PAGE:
Many medical websites covered a study suggesting an association between expectant mothers’ use of acetaminophen during pregnancy and an increased risk for attention-deficit/hyperactivity disorder (AHDH) in their children. All of the sources note that acetaminophen has long been thought to be safe for use during pregnancy.
On NBC Nightly News, medical editor Nancy Snyderman, MD reported on a study that found use during pregnancy of acetaminophen has been tied to an “increased risk of having a child diagnosed with” attention-deficit/hyperactivity disorder (AD/HD).
USA Today reports that the research, which was published in JAMA Pediatrics, is “likely to prompt concerns among women who have been told that the medication – found in Tylenol and many other pain and fever remedies – is safe during pregnancy.”
The Los Angeles Times reports that in the study of some 64,000 mothers in Denmark and their youngsters, “researchers found that kids whose mothers took the painkiller at any point during pregnancy were 29% more likely to be diagnosed with AD/HD than were kids whose mothers took none.”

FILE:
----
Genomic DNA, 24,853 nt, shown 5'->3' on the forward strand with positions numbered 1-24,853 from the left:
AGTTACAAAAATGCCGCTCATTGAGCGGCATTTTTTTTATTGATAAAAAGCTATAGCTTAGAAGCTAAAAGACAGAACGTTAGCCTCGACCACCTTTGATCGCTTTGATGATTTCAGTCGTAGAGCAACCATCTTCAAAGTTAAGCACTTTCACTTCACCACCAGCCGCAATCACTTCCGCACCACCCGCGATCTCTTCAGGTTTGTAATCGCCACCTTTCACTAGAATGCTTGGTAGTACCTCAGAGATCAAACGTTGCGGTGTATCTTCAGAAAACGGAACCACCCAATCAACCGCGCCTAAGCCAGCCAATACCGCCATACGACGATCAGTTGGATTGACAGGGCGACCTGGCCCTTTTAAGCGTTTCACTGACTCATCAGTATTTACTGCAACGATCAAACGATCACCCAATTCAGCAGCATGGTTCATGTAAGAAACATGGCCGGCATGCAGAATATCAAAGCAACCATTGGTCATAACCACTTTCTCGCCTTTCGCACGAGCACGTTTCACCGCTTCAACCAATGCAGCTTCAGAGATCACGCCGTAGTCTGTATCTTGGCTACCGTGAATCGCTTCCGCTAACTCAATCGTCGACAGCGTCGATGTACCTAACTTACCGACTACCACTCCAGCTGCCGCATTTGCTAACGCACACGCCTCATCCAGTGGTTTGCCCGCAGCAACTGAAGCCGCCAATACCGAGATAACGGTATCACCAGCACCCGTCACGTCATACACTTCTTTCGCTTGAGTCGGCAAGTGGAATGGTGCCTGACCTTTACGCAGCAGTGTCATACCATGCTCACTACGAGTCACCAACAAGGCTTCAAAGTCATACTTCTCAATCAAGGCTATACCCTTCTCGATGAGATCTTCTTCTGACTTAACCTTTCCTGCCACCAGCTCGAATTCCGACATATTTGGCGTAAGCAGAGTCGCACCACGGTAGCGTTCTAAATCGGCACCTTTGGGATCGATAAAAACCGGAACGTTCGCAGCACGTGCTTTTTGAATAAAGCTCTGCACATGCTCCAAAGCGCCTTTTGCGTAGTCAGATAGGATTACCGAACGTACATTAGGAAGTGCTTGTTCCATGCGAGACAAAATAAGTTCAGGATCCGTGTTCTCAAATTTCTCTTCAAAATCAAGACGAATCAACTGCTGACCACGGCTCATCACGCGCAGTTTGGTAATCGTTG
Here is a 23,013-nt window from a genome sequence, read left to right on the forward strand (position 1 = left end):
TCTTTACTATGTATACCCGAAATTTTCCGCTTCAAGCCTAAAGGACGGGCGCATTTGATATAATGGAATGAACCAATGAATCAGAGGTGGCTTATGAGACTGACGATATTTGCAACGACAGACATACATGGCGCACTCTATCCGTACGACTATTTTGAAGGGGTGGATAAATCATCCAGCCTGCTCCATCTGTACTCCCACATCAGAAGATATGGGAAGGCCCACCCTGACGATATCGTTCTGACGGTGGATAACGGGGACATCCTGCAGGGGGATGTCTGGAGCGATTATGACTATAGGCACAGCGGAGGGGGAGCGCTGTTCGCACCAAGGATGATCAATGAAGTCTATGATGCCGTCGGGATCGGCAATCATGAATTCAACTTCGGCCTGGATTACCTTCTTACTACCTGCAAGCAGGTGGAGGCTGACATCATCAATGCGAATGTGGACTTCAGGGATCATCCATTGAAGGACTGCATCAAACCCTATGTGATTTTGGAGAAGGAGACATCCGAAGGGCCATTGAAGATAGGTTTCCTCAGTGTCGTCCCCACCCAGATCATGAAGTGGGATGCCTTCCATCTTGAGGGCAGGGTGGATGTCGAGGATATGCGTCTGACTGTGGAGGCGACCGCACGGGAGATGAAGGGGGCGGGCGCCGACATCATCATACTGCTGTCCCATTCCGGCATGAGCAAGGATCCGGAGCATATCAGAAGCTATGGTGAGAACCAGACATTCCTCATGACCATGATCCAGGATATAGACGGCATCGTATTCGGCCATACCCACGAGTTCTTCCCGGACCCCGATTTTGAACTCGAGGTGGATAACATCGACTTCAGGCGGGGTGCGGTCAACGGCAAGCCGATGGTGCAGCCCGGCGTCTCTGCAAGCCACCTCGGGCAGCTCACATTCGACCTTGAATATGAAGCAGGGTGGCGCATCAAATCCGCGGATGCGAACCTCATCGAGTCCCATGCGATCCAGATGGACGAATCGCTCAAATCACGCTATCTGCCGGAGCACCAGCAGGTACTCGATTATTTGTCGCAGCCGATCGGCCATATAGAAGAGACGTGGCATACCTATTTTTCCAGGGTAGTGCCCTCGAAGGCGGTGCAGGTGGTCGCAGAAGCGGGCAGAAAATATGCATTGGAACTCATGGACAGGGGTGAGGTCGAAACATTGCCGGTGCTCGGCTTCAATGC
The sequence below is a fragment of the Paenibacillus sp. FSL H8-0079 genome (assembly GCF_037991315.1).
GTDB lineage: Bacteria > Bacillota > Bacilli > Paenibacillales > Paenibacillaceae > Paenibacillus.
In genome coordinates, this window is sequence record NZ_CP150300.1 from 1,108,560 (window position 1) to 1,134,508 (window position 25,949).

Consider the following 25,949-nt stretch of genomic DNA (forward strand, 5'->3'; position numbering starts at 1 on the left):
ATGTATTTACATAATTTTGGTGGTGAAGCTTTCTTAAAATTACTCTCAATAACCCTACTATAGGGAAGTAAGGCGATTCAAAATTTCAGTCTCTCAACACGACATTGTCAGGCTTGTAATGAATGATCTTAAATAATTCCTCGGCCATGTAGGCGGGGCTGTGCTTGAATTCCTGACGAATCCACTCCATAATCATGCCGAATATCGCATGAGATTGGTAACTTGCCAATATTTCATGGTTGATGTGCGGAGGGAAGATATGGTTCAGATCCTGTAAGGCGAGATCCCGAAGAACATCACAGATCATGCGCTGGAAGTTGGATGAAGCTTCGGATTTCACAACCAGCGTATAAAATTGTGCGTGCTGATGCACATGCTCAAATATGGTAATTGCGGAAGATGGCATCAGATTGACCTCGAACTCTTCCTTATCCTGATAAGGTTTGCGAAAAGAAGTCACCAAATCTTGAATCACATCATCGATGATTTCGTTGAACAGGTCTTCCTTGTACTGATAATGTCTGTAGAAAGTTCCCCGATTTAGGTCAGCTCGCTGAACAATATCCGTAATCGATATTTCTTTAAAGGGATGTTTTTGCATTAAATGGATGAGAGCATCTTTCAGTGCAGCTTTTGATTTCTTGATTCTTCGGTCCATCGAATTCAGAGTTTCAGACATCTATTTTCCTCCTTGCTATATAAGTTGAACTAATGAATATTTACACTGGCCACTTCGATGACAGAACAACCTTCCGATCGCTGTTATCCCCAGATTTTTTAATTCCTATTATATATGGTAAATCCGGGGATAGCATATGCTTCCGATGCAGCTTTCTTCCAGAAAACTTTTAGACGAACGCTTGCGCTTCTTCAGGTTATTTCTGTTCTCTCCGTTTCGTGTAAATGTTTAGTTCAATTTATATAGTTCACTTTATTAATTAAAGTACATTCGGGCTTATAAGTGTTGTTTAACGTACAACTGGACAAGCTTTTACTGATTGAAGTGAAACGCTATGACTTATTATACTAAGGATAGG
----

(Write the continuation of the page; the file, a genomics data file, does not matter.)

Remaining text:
Notably, “the risk increased the most – by 63% – when acetaminophen was taken during the second and third trimesters, and by 28% when used in the third trimester alone.” When taken just during the first trimester, however, “the added risk was 9%.”
The editorial pointed out that the findings “underline the importance of not taking a drug’s safety during pregnancy for granted, and they provide a platform from which to conduct further related analyses exploring a potential relationship between acetaminophen use and altered neurodevelopment.”
The Huffington Post reports, “The findings join a small but growing body of research – some of it led by the same researchers on the new study – linking acetaminophen use during pregnancy with health issues such as increased asthma risk in children and undescended testes in boys.”
According to Reuters, one study “published in November linked mothers’ frequent Tylenol use (at least 28 total days) during pregnancy with children’s decreased motor and communication skills as well as behavioral issues.”